Welcome to Scientific Computing Using Python - Advanced Python.

Many research projects involve scientific computing for analyzing [big] data and/or simulating complex systems. This makes it necessary have a systematic approach to obtaining well-tested and documented code. Further, we see an increased interest in reproducible research, which allows other researchers the opportunity to dig further into others research results as well as easy access to results and improving productivity by reusing code and software.

This is an introductory course in scientific computing using the increasingly popular programming language Python. Python is gaining popularity in science due to a number of advantages such as having a rich set of libraries for computing and data visualization, excellent performance optimizing possibilities, standard tools for simple parallel computing, fast development cycle and high productivity – just to name a few. Python is open source and as such an asset for any researcher following the reproducible research paradigm.

This course covers the main area: High performance computing.

This specific course part contents as follows:

High performance computing:

1. Profiling:a.  Memory profiling. b.  Time profiling (function based / line based). 2. Performance optimization: a.  Numba (just in time compilation). b.  Cython (compiled Python via C-extensions). c.  SWIG (C integration with Python). d.  Fortran wrapping using f2py 3. Parallel computing. a.  Theoretical aspects (Amdahl's law, Gustafson-Barsis' law etc.). b.  Parallel computing methodologies. c.  Distributed computing and shared memory computing. 4. Parallel computing in Python.

You can enroll in this part May 26-27 on this page.

It is expected that the participant has the necessary competences from the May 19-21 part if only the May 26-27 part is followed.

You can enroll in the part - Introduction - May 19-20-21 here:

You can also enroll in the whole course here: https://phd.moodle.aau.dk/course/view.php?id=232

Audience: The targeted audience is mainly engineers or similar with an interest in developing robust, portable and high quality code for various scientific computing purposes. By this we mean code to solve actual problems where [lots of] floating-point computations are needed. It is not a course in object-oriented programming and we apply a procedural approach to programming in the course.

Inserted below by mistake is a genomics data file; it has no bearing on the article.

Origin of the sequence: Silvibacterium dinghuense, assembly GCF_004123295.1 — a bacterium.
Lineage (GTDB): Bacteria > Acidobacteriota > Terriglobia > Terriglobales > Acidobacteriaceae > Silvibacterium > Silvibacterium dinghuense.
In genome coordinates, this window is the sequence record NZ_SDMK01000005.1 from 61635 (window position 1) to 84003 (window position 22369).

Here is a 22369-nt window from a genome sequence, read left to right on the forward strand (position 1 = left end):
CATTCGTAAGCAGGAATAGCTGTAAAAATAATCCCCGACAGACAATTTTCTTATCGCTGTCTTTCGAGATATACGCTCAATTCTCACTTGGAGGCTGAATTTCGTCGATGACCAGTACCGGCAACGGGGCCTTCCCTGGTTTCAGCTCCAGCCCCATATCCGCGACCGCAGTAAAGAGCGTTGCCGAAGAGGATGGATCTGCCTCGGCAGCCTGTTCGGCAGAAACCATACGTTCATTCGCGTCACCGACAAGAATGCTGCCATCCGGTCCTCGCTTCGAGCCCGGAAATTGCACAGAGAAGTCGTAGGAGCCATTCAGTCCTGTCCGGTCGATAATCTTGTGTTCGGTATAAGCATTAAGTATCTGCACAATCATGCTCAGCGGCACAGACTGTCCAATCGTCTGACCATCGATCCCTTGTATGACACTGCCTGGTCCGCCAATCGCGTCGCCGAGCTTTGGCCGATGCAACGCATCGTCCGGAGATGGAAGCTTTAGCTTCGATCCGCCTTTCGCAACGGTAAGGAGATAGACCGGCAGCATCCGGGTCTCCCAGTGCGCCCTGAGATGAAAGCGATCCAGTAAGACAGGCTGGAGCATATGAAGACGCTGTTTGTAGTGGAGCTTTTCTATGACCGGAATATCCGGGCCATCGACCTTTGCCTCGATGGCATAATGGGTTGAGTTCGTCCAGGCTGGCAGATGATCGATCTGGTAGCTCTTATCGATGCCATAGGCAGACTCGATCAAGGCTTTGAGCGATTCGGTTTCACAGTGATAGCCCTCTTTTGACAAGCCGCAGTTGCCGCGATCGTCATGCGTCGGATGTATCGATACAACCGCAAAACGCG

Prerequisites: Participants must have some basic experience in code development in e.g. MATLAB, C or FORTRAN. Further, some basic skills in general use of a computer are expected. The tools applied work best using Linux or Mac OSX – Microsoft Windows may experience challenges when using parallel computing. We have USB memory sticks, from which you can boot Ubuntu Linux and run Python directly from the memory stick. These can be borrowed if you like.

Learning objectives: After completing the course the participants will:

1. have fundamental knowledge of important aspects of scientific computing. 2. be able to map a mathematically formulated algorithm to Python code. 3. know how to document, debug, test and profile the developed code. 4. know when and how to optimize Python code. 5. know when and how to apply parallel computing.

Teaching methods: A combination of lectures, demonstrating examples using iPython notebooks, smaller exercises and a mini-project is used to facilitate learning. The course is rich in examples and active user participation is expected to facilitate learning – the topics covered demand a “learning by doing” approach.

Criteria for assessment: Solutions to exercises must be delivered individually and a mini-project (preferably a smaller computational task relevant to the participant) must be delivered (5-10 pages) in addition to the developed code. The code must include testing/validation, and performance evaluation. Active participation and completion of assignments must be fulfilled to pass the course.

Key literature: We expect to use a combination of the following:

1. A good book on Python of which there are several possibilities and none selected yet. 2. References to Python and all relevant packages (freely available via http://python.org). 3. A number of scientific papers relevant for specific parts of the course.

Organizer: Professor Torben Larsen, Department of Electronic Systems

Lecturers: Assistant Professor Thomas Arildsen, Department of Electronic Systems. Post-doc Tobias Lindstrøm Jensen, Department of Electronic Systems. Ian Ozsvald, Mor Consulting, UK. [Professor Torben Larsen, Department of Electronic Systems.]


Time: May 26-27, 2014

Place: Aalborg University, Niels Jernes Vej 12A/5-006 

Zip code:

Aalborg Ø

Number of seats: 25

Deadline: May 5, 2014